Optokinetic Eye Movements

The optokinetic (OPK) tape is an essential part of the functional neurologist's toolkit. It can be used to evaluate optokinetic nystagmus, which provides a window of assessment into the functionality of the frontal lobe, parietal lobe, cerebellum and other brain regions involved in the generation and control of optokinetic eye movements. The optokinetic tape can also be used to rehabilitate functional deficits within these brain areas, which also makes it a powerful treatment modality.

OPK nystagmus is made up of two eye movements:

  1. Smooth pursuit - initiated primarily by the parietal lobe ipsilateral to the direction of the pursuit. 

  2. Saccade - initiated primarily by the frontal lobe contralateral to the direction of the saccade.

The pursuit and saccade should be equal in amplitude and opposite in direction.

Diagram a)

Horizontal OPK

Diagram a) illustrates horizontal OPK nystagmus elicited by movement of the tape from the patient's left to right. A rightward pursuit initiated by the right parietal cortex is followed by a leftward saccade initiated by the right frontal lobe. The left cerebellum helps to control the accuracy of the leftward saccade.


Diagram b)

Diagonal OPK

Diagram b) shows diagonal OPK nystagmus from up left to down right (patient's perspective). The midline cerebellum has been shown to significantly contribute to diagonal eye movements, especially pursuits. A down right pursuit (activates right parietal lobe & left cerebellum) is followed by an up left saccade (activates R frontal lobe & left cerebellum).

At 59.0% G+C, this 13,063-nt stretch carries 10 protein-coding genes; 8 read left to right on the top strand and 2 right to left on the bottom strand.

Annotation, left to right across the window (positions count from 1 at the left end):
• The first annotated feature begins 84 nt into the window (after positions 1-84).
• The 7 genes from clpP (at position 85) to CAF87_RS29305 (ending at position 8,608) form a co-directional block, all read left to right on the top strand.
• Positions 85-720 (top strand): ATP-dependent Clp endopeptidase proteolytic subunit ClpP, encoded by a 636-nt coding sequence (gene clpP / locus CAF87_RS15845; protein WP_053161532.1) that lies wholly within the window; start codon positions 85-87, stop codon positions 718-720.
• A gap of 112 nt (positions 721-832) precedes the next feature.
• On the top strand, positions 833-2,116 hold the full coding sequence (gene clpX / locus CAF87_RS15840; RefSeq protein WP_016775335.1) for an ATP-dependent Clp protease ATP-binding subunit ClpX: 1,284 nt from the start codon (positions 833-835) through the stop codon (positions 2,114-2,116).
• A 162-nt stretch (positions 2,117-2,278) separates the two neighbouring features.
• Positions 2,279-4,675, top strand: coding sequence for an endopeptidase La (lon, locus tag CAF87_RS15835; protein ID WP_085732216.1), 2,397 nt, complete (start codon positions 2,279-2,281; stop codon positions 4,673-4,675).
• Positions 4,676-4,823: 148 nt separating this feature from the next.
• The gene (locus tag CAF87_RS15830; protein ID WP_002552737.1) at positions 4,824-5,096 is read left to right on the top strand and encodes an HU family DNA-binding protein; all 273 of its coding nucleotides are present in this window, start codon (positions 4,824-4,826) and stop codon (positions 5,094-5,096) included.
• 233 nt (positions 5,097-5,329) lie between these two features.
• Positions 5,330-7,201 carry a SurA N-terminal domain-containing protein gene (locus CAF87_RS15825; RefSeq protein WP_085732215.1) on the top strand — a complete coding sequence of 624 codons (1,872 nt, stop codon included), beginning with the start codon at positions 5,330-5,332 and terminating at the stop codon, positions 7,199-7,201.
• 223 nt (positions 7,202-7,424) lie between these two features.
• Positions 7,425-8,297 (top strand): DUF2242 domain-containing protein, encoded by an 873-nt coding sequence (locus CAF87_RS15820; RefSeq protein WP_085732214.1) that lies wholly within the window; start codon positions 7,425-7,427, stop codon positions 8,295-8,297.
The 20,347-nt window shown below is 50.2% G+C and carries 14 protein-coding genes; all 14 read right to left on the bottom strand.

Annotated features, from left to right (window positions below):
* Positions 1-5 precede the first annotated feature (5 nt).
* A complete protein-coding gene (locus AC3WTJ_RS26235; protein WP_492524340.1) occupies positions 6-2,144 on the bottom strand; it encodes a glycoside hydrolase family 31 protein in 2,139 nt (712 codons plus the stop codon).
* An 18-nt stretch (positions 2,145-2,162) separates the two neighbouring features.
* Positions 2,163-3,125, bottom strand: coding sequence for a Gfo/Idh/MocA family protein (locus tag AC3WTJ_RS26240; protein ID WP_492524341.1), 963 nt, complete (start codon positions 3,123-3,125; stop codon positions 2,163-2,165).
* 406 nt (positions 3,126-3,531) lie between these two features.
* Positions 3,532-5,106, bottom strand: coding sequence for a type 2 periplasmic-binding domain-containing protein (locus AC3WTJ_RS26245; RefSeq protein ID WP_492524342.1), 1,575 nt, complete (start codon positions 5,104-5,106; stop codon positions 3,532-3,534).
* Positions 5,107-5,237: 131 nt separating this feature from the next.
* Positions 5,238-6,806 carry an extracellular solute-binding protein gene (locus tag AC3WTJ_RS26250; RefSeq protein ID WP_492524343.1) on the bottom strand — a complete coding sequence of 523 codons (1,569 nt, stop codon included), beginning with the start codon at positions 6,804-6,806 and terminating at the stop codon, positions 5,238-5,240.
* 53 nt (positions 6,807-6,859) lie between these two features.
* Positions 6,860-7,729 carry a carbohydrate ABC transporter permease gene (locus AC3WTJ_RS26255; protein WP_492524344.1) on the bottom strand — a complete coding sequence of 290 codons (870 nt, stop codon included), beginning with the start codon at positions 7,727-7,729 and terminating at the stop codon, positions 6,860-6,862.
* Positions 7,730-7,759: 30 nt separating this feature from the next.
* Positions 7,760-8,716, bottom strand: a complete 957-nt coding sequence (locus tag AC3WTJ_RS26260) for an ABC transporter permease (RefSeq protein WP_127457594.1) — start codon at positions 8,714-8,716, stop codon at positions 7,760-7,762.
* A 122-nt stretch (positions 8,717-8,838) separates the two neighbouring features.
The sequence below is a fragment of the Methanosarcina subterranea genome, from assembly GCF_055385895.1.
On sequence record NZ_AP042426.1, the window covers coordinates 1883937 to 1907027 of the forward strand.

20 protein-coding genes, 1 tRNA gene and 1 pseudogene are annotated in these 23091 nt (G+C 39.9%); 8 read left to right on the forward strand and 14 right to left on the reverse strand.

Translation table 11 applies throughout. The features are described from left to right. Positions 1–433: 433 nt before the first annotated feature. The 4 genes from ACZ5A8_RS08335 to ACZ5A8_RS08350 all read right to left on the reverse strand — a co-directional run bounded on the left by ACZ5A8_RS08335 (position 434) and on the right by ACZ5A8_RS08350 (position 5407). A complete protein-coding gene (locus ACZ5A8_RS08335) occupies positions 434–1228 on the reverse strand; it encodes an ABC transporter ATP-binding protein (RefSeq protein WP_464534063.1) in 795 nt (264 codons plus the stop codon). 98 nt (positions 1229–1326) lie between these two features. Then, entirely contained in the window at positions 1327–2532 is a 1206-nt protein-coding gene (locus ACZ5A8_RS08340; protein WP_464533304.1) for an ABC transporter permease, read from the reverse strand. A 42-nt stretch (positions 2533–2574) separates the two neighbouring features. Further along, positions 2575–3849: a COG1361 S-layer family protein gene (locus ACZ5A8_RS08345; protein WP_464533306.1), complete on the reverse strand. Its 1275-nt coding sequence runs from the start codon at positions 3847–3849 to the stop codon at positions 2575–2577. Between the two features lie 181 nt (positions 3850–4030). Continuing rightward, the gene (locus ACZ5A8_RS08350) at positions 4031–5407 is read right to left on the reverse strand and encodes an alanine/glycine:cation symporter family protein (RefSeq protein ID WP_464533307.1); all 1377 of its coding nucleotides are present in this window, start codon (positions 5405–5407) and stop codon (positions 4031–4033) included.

Diagram c)

OPK & brain

Diagram c) describes different directions of optokinetic stimulation in relation to the brain regions it activates. Direction-specific OPK stimulation can be used both to test and rehabilitate a particular side and region of the brain. 

 

OPK testing:
When testing optokinetic eye movements, the practitioner should observe for:

  • Speed of nystagmus.
  • Smoothness of movement.
  • Whether the amplitude of the pursuits and saccades is equal or whether the eyes gradually drift to the right or left.
  • Fatigability of the response.

If a deficit is found, other tests for the brain region in question should be performed to confirm or refute your diagnosis - never rely on isolated findings.

For example, if the OPK saccade component appears to be deficient, testing volitional (rather than reflexive) saccades along with other tests of frontal lobe function, such as anti-saccades and rapid repeated index-finger-to-thumb opposition, will aid the diagnostic process. Cerebellar function should also be tested since the cerebellum helps to control the accuracy of saccades.

If on the other hand the OPK pursuit component appears to be failing, testing different directions of pursuits along with other tests of parietal lobe function, such as graphaesthesia, sterognosis, sensory discrimination and joint position sense, would be indicated.

Instructions to the patient:
Optokinetic eye movements are reflexive in nature so should be elicited by the patient simply looking at the moving OPK tape - the initial instruction to the patient should therefore be 'look at the tape'. Some patients however will fixate their vision straight ahead in response to this instruction and will thus suppress the OPK reflex. In this case the patient should be instructed to watch each successive red square as it appears in front of them.

Prescribing optokinetics as a home therapy:
Optokinetic stimulation powerfully stimulates the brain and is therefore an invaluable therapeutic modality. Some patients however are not able to metabolise stimulation of such intensity very well - in which case you will see rapid fatigue of the OPK response or the patient may feel sick/ dizzy after OPK testing. 

When prescribing OPK stimulation as a home therapy, be sure to test what speed and duration of stimulation the patient can cope with and then give 2/3 of that to do at home.